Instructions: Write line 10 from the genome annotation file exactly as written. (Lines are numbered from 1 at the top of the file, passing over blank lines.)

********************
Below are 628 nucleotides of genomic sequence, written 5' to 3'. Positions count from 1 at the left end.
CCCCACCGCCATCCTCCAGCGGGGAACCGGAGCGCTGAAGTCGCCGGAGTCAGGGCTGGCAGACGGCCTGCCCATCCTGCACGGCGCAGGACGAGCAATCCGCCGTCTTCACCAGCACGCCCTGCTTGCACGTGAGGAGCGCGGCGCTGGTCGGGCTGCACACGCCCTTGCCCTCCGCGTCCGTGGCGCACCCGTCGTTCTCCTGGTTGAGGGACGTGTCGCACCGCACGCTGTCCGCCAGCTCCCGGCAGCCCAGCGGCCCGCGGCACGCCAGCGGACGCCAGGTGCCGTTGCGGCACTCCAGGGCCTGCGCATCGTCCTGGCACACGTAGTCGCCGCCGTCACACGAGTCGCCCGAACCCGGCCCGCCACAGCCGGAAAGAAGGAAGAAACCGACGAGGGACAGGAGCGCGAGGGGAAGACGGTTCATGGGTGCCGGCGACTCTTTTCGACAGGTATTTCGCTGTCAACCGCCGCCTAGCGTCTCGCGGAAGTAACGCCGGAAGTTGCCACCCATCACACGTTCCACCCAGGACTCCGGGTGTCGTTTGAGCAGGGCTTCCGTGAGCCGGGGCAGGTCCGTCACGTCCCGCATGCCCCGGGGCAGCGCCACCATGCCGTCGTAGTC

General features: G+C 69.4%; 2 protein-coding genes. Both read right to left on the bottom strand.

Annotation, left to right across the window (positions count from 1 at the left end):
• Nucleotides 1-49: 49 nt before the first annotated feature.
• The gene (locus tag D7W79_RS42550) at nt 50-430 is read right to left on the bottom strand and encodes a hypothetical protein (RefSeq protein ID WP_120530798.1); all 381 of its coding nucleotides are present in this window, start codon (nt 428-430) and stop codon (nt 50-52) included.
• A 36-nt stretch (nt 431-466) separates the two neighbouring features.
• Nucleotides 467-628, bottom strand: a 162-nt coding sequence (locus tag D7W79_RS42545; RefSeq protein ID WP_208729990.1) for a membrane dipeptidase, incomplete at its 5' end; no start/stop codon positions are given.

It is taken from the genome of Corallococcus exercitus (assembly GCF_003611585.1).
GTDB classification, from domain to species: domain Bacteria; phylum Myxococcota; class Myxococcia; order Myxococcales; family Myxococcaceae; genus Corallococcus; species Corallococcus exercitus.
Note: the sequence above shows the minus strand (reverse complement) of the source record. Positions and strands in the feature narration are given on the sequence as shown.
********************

GTDB classification, from domain to species: domain Bacteria; phylum Myxococcota; class Myxococcia; order Myxococcales; family Myxococcaceae; genus Corallococcus; species Corallococcus exercitus.